GFF’s Technical Director Claude Bolton resigns


By Rawle Toney

The Guyana Football Federation (GFF) today confirmed that Claude Bolton has resigned from his position as Technical Director, effective March 1.


According to the GFF’s Public Relations and Communication Officer Debra Francis, the rationale behind Bolton’s shocking exit was because “he’s unable to fulfil his mandatory residency”.


Francis said that the Technical Director Job requires that the person be living in Guyana on a fulltime basis and since Bolton started a new family, he would be unable to carry out the position he occupied since January 10 last year.


Sources stated that Bolton earned US$4,500 while an additional US$1,300 was paid monthly for his Kingston, Georgetown apartment. By the standards of the other Technical Directors in the Caribbean, Bolton was underpaid.


As per FIFA, the Technical Director is in charge of defining and leading the national technical development programmes, and developing long-term strategies in this regard for all aspects of the game, be it grassroots, women’s football, coach education or youth football, and to bring them together in synergy according to the development pyramid.

Claude Bolton (centre), flanked by member of the GFF Normalisation Committee after being introduced to the media last year.


The employment of a Technical Director is compulsory for each Member Association, and FIFA devotes special attention to ensure that their status is always recognised to the appropriate level.


The GFF didn’t state when a replacement for Bolton will be named.


Bolton, a Canadian, signed a four year contract under the Clinton Urling led Normalisation Committee in 2015.


Under his tenure, Guyana saw the realisation of its first Elite League and pioneered the CONCACAF Club Licensing programme, which was used to shortlist and select the League’s eight participating clubs.


Bolton was also instrumental in introducing and overseeing the GFF’s D License Coaches certification; something which was done in phases from his `Next Generation Project’.


It was noted by Bolton, that the ‘Project’ is one which is mandated by FIFA – the sport’s world governing body – to put Women’s Football, Grassroots Development and Youth Football at the forefront of their plans moving head, since Guyana is seen as a development nation.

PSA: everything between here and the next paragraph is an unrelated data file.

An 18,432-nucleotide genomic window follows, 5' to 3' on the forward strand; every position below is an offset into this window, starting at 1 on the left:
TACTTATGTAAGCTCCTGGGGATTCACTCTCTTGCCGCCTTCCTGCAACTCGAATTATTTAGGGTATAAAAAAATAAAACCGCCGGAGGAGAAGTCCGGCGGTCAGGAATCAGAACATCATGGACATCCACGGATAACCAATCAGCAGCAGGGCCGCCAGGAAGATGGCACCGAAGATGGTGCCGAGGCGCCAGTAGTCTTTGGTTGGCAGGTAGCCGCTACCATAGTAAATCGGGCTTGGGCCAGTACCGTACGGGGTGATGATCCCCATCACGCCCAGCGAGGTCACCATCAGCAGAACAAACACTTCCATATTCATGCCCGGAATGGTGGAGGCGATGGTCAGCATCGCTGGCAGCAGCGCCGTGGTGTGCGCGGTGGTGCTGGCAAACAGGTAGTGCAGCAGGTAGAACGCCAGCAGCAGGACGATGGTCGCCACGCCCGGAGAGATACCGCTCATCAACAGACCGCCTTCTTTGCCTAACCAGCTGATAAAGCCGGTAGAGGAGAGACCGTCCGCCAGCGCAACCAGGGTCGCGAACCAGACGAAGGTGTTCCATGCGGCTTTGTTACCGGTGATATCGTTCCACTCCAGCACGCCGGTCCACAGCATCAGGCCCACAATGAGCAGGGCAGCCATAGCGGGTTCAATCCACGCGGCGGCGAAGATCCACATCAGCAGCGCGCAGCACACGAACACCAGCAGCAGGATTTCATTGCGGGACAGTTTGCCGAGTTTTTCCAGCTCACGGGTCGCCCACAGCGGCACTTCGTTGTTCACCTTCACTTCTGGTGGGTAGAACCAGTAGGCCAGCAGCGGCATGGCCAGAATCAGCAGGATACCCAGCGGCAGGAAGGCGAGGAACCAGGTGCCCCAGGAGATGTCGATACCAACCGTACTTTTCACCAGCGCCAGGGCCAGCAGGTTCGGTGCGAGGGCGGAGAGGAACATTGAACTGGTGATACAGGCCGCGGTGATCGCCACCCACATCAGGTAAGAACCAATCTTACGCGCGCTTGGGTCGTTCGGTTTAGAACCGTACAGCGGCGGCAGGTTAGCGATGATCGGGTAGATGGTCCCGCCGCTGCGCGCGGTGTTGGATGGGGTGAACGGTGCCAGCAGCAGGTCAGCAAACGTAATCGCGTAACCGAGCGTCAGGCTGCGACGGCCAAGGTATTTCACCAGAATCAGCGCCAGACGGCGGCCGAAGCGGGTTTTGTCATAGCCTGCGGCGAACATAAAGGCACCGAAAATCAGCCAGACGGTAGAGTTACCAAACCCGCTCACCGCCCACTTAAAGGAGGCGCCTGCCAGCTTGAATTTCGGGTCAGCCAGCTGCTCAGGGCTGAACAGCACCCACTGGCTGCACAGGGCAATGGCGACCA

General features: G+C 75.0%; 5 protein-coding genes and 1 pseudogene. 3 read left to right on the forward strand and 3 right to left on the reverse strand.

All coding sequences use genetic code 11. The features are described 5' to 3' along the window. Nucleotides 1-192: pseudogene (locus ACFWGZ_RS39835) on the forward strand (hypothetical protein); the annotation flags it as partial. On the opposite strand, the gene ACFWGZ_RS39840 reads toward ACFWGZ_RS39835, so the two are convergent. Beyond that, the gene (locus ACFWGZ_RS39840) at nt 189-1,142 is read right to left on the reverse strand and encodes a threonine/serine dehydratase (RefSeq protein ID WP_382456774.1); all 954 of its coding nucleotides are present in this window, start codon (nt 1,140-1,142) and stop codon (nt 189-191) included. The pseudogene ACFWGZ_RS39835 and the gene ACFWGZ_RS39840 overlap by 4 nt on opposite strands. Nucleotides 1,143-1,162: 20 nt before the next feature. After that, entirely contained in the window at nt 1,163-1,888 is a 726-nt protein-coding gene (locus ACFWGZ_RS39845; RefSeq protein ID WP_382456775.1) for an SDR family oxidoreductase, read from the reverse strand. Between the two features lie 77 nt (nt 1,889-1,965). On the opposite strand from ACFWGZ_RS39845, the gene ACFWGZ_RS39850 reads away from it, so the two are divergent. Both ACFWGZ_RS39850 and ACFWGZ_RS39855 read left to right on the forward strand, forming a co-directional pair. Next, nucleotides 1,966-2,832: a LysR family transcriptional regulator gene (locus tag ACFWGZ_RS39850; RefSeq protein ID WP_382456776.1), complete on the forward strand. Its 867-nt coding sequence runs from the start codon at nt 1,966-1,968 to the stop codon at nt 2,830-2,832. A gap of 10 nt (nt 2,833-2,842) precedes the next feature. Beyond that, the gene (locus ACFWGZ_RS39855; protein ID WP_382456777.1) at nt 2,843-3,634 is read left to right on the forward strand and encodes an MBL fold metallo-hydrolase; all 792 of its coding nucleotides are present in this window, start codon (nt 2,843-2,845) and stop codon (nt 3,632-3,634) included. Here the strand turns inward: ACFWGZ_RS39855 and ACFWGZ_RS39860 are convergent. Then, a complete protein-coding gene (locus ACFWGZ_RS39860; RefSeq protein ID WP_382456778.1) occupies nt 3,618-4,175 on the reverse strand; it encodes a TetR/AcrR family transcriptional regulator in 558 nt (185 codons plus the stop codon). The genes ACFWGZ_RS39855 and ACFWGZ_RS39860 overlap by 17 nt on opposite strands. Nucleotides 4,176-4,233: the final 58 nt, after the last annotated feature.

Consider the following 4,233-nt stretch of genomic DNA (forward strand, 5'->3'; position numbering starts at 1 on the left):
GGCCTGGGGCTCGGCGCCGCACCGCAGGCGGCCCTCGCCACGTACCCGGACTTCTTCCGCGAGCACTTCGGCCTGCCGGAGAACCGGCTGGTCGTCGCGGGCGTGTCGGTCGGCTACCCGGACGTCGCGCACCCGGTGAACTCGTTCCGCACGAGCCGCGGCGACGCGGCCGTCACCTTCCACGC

First, in helping to get around the proposed plans faster and efficiently, the GFF broke down Guyana into three blocks/districts.


Georgetown, Bartica, Essequibo and West Demerara Football Association fell under District One, while Upper Demerara, East Bank, East Coast and Berbice Association fall under District Two. District Three will be made up solely of the Rupununi Football Association.


Apart from the aforementioned areas mandated by FIFA, the ‘Next Generation Project’ also focuses on Beach, Futsal as well as Coaching Development, Coaching Education and Mentorship programmes are also on the cards.


Bolton, a Chartered Professional Coach (ChPC) in Canada brought with him over 15 years of professional coaching and technical experience, being those that have achieved some of the highest certification levels in North America.


He holds a United States Soccer Federation National “A” License, a Union of European Football Associations (UEFA) “B” License, and a English Football Association International Coaching Licence.


In addition, he holds National “A”, Goalkeeping, Fitness, and Youth licenses from the United States Soccer Federation (USSF), and also holds a National Soccer Coaches Association of America (NSCAA) National Advanced Youth Certificate.


Prior to his appointment, it was stated, that the GFF received a total of eight applications from as far as Germany and England with some of Europe’s top guns all interested in working with the Golden Jaguars, but in the end, it came down to four – Bolton, Guyana’s Linden France, Trinidad and Tobago’s Rajesh Latchoo and Englishman Kevin McGreskin.

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